We are massive Castlevania fans at Gamestyle so any release of a game, even an HD overhaul of a portable title is going to get us excited. We quite liked the 3DS version so ventured forth with some intrigue to see if this port holds up as well.
For those unfamiliar with the original, this is not a Metroidvania style Castlevania game. You do explore a castle but it’s in a much more linear fashion than the previous games on the DS and GBA. If you want that style of Castlevania there are currently seven games you can choose from to scratch that itch and looking back, if we’re honest about it, few of them are as perfect as Symphony of the Night.
Instead, Mirror of Fate takes us back to the style of the original games and is much closer to something like Dracula X or Super Castlevania IV. This is a bold move, but from our point of view we are delighted someone has taken a chance and tried to mix things up a bit. Bouncing around rooms is all well and good but sometimes you want to smack something in the face and swing around a bit, and this is something that Mirror of Fate offers up in abundance.
This was an utterly stunning looking game on the 3DS but the transition to the big screen hasn’t quite gone as well. Character models and animations seem a bit stilted at times and brutality seems to have lost some of its impact. The graphic novels tyle cut scenes seem somewhat odd in their new setting and losing the amazing 3D graphics is also a blow that the visuals never fully recover from.
The visuals are boosted by some stunning use of music and sound. Almost all the cut scenes are voice acted and the gruth Scottish accents mix with the forbidding visuals to create an imposingly bleak fairy tale. The grandeur and impact of the music is also of the highest standard. he strong sound is more effective on the big screen and the dramatic orchestral scores add a more serious and sinister tone to the world.
The graphics and sound create a much more serious and hard edged tone – much like Castlevania: Lord of Shadow. This game looks and sounds brutal and every second of it feels like an epic and bleak life or death struggle. This is something we really like as it adds gravity and an almost Dark Souls like edge to the atmosphere.
Of course all the window dressing in the world can’t make up for a bad game. Mirror of Fate is much more combat orientated than other games in the series and the developers have taken care to instigate a robust and flexible system to fight off Dracula’s hordes. The developers said they were looking to take influence from Street Fighter for their system and it shows. There are numerous combos, dodges, blocks and launchers which can be unlocked as you progress. This allows players some flexibility in how they fight. Admittedly limited, special powers and sub weapons are also on hand to help you through.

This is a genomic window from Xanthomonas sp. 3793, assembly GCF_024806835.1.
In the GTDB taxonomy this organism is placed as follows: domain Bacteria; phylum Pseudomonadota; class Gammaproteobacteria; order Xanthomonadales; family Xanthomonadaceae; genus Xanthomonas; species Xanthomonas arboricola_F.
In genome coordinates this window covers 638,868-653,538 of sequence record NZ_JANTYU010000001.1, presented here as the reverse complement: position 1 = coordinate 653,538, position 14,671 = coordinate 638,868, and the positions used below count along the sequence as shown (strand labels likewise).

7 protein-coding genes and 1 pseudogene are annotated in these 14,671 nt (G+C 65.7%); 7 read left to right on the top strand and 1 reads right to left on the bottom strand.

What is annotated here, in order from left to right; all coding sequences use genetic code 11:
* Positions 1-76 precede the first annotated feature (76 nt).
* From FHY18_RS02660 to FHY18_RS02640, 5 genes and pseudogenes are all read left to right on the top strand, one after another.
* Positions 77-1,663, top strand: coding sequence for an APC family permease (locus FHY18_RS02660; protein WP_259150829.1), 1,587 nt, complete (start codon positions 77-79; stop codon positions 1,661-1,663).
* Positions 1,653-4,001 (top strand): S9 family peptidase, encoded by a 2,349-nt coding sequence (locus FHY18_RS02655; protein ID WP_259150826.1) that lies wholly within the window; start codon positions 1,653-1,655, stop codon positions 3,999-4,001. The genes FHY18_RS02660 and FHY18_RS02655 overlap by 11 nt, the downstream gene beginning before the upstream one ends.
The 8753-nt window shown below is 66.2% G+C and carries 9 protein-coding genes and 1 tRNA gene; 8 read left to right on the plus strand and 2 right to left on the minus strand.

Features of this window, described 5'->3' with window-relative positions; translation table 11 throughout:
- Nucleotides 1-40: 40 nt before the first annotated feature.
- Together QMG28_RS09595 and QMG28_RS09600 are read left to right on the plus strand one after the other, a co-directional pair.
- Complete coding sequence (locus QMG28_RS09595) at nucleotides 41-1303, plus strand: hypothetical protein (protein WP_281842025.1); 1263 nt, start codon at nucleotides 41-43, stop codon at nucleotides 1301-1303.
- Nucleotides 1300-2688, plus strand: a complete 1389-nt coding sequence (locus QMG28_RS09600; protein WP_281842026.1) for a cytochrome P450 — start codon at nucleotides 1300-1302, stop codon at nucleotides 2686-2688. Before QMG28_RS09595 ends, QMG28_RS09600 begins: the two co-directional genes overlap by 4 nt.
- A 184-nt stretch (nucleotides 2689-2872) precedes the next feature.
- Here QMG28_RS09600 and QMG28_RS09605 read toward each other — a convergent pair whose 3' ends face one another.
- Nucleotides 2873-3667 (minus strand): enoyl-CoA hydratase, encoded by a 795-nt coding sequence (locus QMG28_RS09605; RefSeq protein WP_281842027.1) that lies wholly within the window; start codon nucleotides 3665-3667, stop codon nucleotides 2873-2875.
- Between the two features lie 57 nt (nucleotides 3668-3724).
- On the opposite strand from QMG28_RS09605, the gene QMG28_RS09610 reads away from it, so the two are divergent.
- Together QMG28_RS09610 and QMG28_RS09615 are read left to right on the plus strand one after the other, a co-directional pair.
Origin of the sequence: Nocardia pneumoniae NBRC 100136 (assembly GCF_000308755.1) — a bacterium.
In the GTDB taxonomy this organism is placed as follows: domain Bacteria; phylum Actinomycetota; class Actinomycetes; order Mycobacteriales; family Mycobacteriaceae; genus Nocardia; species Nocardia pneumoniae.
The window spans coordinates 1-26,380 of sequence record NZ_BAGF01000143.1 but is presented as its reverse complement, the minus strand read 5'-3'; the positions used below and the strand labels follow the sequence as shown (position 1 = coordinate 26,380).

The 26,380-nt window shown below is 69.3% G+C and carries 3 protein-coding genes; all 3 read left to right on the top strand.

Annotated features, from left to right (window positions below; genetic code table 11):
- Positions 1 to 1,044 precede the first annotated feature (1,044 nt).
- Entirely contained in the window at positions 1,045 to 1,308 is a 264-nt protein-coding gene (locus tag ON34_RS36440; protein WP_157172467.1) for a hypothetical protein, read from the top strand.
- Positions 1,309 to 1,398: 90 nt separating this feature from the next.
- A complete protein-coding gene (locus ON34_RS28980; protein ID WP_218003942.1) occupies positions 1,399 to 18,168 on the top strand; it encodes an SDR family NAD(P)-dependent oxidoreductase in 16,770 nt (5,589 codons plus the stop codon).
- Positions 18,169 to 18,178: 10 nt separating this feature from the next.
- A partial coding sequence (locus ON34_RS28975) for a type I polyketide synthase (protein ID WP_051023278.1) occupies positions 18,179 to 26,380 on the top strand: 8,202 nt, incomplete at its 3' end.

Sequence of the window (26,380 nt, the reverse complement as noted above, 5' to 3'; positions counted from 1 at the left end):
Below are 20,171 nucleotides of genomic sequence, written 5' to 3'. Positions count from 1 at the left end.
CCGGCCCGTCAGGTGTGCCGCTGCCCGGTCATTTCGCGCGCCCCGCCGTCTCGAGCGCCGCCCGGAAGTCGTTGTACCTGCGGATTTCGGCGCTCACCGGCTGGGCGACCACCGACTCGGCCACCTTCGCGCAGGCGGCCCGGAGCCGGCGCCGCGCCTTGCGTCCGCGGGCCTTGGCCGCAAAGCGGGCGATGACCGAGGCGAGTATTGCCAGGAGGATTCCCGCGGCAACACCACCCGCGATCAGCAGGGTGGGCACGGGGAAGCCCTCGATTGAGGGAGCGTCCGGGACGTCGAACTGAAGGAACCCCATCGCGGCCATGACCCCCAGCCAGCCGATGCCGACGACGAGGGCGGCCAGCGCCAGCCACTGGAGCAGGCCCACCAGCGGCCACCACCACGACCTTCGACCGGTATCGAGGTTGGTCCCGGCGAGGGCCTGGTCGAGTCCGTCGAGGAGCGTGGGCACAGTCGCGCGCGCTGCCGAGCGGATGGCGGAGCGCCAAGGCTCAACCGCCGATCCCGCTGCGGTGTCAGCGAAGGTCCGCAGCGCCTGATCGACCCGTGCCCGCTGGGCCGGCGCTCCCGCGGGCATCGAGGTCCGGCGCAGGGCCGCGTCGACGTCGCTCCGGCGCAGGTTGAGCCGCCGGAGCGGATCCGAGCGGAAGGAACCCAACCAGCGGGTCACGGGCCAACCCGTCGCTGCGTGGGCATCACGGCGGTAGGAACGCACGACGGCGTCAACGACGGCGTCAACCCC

Once you get to grips with the system you’ll soon be despatching monsters with relative ease, and the system is more fluid than seen in previous Castelvania games that follow the hack and slash route. Combat is the emphasis of the game and you will often find yourself locked into arenas or needing to kill monster to progress around the castle. Players used to being able to duck and dodge their way through the metroidvania style games may well get a rude awakening here.
Boss fights are one aspect that lets the game down a little. They simply feel somewhat less inspired than before and often begin to become repetitive, a shame as this could have been addressed from the 3DS version. They can also be fairly merciless which is offset by the fact the game saves what seems like every two minutes. Indeed, the game even saves at checkpoints within boss fights – which may seem stupid until you actually come up against one of the tougher ones. At that point you’ll be glad of them as it stops players hitting bricks walls in their progression. Also, using quick time events really isn’t a good idea.
During your adventure you will play as three different characters but aside from small changes (such as Alucard being able to breath under water without a timer), there is little to distinguish them. In one way this is good as it means any unlocked moves remain throughout, but it would have been nice to see some variation in combat techniques and a more varied way of tackling the castle. Collectibles are also fairly standard with scrolls that expand on the games lore and chests which raise magic and health just about all you are going to find.
Negatives aside this is a bold and risky direction to take the franchise in and in the most part it’s successful. Ok, so the castle isn’t really there to be explored and there isn’t much point in searching out every last corner, but the more combat heavy approach is implemented well and the graphics and sound are incredible. It’s easy to forget that Dawn of Sorrow was merely solid and Order of Ecclesia took half the game to come to life. The Castlevania franchise needed to be shaken up and we are more than happy with the direction.
Overall, this is a game that will likely divide Castlevania fans. It’s still that a dark and forbidding fairy tale told that worked so well on the 3DS. It doesn’t quite fit as well here but it does manage to create some of the same atmospheric, dark and brutal adventure and if more people get a chance to experience it then that can only be a good thing. Its home is clearly on the 3DS though.